Food allergy or food intolerance

Food allergy is common problem with many people convinced that they suffer from one form of food allergy or another. But new studies show that food allergy is not as widespread as believed and that much of the self-diagnosed food allergies, could in fact be just food intolerance.

New studies by researchers at the Chicago and Northwestern University in the US, suggest that while almost 1 in 5 adults in the US think they have a food allergy, only 1 in 10 actually do. The study analyzed data from a representative survey that collected information from more than 40,000 adults.

Of all survey respondents, even among those who reported symptoms that seemed consistent with a food allergy, specialists diagnosed allergies in only around half of them. Also, among people with clinically diagnosed food allergies, under 25 percent were taking epinephrine, a drug used to treat severe allergic reactions.

The study showed that while an estimated 26 million people in the US suffer from food allergy, nearly double that number believe they are allergic to certain foods. Most of the people who believe they have a food allergy were found to be intolerant to a specific food, or suffering from some other food related issues.

A food allergy is different from food intolerance. In a food allergy, a protein causes an allergic reaction, known as an immune response. An ‘allergen’ is the protein that causes the food allergy. Allergens themselves are not harmful substances. Most people can be exposed to them without any adverse effects. They are called allergens because they affect some people by triggering a response in their immune system.

A food intolerance usually means that the person has an enzyme deficiency, so that their bodies cannot digest the food properly. Food intolerance may also be caused by certain chemicals in foods, by food poisoning due to the presence of toxins, by the natural occurrence of histamine in some foods, by salicylates which are present in many foods, and by food additives.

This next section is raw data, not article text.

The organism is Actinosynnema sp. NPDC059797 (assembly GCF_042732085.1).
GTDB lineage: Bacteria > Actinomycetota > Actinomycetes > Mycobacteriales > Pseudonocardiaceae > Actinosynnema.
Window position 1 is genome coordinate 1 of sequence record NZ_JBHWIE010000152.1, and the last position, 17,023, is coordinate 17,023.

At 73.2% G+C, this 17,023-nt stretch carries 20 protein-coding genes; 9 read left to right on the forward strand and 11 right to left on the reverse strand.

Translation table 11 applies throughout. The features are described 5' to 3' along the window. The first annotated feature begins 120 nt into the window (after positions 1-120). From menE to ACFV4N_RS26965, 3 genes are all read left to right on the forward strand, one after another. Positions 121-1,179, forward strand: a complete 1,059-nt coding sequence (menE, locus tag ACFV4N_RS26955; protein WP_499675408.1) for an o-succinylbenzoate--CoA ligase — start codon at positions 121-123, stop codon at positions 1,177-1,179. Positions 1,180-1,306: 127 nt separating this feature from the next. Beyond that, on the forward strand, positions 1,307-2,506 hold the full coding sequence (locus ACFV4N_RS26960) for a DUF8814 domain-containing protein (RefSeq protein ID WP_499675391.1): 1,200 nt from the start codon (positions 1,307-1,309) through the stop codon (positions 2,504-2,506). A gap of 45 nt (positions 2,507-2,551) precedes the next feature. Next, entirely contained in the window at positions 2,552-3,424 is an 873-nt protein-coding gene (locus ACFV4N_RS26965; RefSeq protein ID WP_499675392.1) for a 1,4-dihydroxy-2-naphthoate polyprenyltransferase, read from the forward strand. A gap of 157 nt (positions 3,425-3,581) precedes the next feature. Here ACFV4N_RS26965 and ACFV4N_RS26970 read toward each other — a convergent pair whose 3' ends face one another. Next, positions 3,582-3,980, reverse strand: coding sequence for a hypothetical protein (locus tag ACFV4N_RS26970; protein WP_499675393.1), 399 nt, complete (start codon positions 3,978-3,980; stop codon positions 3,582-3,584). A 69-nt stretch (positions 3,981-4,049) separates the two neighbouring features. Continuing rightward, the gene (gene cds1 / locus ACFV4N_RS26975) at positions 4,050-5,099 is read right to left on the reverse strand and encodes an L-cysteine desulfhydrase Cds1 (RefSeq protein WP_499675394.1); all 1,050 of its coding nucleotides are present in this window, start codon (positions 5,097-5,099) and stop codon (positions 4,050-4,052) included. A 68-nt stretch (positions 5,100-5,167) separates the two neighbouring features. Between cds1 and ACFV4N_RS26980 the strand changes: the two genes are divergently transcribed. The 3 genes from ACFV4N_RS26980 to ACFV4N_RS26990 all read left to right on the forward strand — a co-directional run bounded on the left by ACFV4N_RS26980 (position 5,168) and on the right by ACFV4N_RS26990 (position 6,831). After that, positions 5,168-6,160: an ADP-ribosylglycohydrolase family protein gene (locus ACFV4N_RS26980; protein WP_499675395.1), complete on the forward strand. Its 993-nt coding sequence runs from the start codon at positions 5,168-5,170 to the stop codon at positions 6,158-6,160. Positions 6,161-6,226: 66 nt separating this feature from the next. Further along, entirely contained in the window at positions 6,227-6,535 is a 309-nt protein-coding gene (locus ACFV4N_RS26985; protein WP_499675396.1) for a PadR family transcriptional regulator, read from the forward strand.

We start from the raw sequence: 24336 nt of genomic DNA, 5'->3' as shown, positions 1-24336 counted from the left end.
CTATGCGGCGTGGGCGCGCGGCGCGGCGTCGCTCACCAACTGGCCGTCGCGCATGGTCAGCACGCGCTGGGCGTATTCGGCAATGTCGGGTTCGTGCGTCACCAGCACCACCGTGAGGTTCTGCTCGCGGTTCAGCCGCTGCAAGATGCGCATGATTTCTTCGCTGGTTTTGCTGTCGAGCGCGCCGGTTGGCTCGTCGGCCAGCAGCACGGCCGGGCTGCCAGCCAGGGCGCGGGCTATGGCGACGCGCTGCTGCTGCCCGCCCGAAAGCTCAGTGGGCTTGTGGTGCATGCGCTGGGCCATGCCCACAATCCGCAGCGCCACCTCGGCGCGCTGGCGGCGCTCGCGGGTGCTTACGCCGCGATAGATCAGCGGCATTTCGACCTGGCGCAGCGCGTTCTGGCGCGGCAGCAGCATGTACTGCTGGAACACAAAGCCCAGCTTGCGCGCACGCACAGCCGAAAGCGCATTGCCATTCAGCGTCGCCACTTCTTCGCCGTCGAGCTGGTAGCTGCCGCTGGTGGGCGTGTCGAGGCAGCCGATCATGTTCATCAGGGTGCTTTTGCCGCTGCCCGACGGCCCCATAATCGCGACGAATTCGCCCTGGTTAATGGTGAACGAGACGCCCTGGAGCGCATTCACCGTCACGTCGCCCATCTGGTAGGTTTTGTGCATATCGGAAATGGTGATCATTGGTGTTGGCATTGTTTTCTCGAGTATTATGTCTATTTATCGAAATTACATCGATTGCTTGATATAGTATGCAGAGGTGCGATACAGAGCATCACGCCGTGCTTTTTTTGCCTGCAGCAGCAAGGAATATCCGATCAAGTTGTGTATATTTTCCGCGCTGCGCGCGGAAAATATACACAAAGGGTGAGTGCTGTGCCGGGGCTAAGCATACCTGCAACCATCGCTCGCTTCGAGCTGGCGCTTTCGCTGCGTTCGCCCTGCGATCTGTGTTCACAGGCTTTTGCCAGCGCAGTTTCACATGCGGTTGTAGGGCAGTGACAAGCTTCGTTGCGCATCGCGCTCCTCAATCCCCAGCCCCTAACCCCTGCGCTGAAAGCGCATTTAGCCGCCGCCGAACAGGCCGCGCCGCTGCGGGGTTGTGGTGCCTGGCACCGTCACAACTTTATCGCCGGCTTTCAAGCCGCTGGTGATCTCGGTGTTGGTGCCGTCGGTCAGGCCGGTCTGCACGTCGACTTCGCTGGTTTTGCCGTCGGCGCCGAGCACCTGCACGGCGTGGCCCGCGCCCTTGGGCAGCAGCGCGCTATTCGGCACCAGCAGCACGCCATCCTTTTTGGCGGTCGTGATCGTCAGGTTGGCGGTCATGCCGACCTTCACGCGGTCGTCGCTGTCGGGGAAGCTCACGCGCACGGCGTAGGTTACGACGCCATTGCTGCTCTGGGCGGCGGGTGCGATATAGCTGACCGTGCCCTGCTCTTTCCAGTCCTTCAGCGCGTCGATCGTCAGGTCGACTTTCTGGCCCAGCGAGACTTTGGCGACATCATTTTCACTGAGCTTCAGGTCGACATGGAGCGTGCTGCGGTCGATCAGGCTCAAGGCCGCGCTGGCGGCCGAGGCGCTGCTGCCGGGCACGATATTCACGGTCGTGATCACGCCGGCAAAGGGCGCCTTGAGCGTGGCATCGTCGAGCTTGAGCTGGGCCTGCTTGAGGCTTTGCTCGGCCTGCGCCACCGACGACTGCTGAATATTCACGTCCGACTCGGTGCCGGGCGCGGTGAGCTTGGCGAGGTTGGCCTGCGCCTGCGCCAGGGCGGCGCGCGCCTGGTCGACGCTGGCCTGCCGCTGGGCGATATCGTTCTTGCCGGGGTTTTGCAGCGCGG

Onset of symptoms for food allergy and intolerance are also different. Food allergy symptoms appear soon after eating the food, while food intolerance symptoms appear later. The amount of food consumed for symptoms to appear are also different between food allergy and food intolerance. Food allergy can arise from consuming even a small amount of the allergen, the allergic person could have a reaction even if a food is prepared in an environment which contained the allergen, or if they enter a place where the allergen is present.

Meanwhile, someone with food intolerance can eat a small quantity of the food without any adverse reaction. The main symptoms associated with food intolerance are related to the gut and include intestinal gas, abdominal pain, or diarrhea.

Prevalence of food allergies are reportedly increasing worldwide, the US Food and Drug Administration (FDA) lists eight common allergenic foods: milk, eggs, fish, shellfish, peanuts, wheat, soybean and tree nuts such as walnuts. According the FDA these eight foods and their derivatives are responsible for around 90 percent of all allergic reactions in the US.

Among food allergies the most common were: Shellfish (7.2 million), milk (4.7 million), peanuts (4.5 million), tree nuts (3 million), fin fish (2.2 million), eggs (2 million), wheat (2 million) and soybean (1.5 million).

Reactions to food allergies could be uncomfortable, but not dangerous, such as itchy skin and diarrhea; or they could be anaphylactic, a potentially life-threatening reaction. In anaphylaxis, the body overreacts to the allergic food (allergen) causing extreme symptoms in different part of the body at the same time and requires immediate medical intervention.